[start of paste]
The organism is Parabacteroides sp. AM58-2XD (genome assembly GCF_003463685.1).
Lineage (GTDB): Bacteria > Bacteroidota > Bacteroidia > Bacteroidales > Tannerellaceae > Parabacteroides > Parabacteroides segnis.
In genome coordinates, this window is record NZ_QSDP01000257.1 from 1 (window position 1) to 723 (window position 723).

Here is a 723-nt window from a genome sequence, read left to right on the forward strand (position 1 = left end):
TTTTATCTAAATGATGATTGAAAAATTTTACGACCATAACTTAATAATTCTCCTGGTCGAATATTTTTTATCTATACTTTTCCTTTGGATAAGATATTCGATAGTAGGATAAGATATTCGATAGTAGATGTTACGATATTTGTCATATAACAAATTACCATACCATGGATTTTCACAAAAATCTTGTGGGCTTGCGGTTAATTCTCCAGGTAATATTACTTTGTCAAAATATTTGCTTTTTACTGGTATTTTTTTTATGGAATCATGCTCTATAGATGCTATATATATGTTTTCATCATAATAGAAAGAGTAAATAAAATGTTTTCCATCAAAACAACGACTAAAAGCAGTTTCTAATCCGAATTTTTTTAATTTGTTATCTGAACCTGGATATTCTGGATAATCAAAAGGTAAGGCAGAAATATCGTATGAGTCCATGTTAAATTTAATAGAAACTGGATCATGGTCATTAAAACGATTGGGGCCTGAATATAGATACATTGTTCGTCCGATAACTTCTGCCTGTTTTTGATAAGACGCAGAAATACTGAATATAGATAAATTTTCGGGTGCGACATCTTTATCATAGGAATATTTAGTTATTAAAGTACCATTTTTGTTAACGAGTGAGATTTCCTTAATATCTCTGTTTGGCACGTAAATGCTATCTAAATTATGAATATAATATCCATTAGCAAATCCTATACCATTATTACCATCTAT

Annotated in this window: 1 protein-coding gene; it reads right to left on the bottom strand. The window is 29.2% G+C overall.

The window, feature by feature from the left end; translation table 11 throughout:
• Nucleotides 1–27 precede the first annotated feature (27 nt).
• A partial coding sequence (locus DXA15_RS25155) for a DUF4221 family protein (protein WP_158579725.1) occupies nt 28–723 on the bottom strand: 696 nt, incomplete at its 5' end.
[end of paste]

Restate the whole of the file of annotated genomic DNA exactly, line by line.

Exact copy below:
The organism is Parabacteroides sp. AM58-2XD (genome assembly GCF_003463685.1).
Lineage (GTDB): Bacteria > Bacteroidota > Bacteroidia > Bacteroidales > Tannerellaceae > Parabacteroides > Parabacteroides segnis.
In genome coordinates, this window is record NZ_QSDP01000257.1 from 1 (window position 1) to 723 (window position 723).

Here is a 723-nt window from a genome sequence, read left to right on the forward strand (position 1 = left end):
TTTTATCTAAATGATGATTGAAAAATTTTACGACCATAACTTAATAATTCTCCTGGTCGAATATTTTTTATCTATACTTTTCCTTTGGATAAGATATTCGATAGTAGGATAAGATATTCGATAGTAGATGTTACGATATTTGTCATATAACAAATTACCATACCATGGATTTTCACAAAAATCTTGTGGGCTTGCGGTTAATTCTCCAGGTAATATTACTTTGTCAAAATATTTGCTTTTTACTGGTATTTTTTTTATGGAATCATGCTCTATAGATGCTATATATATGTTTTCATCATAATAGAAAGAGTAAATAAAATGTTTTCCATCAAAACAACGACTAAAAGCAGTTTCTAATCCGAATTTTTTTAATTTGTTATCTGAACCTGGATATTCTGGATAATCAAAAGGTAAGGCAGAAATATCGTATGAGTCCATGTTAAATTTAATAGAAACTGGATCATGGTCATTAAAACGATTGGGGCCTGAATATAGATACATTGTTCGTCCGATAACTTCTGCCTGTTTTTGATAAGACGCAGAAATACTGAATATAGATAAATTTTCGGGTGCGACATCTTTATCATAGGAATATTTAGTTATTAAAGTACCATTTTTGTTAACGAGTGAGATTTCCTTAATATCTCTGTTTGGCACGTAAATGCTATCTAAATTATGAATATAATATCCATTAGCAAATCCTATACCATTATTACCATCTAT

Annotated in this window: 1 protein-coding gene; it reads right to left on the bottom strand. The window is 29.2% G+C overall.

The window, feature by feature from the left end; translation table 11 throughout:
• Nucleotides 1–27 precede the first annotated feature (27 nt).
• A partial coding sequence (locus DXA15_RS25155) for a DUF4221 family protein (protein WP_158579725.1) occupies nt 28–723 on the bottom strand: 696 nt, incomplete at its 5' end.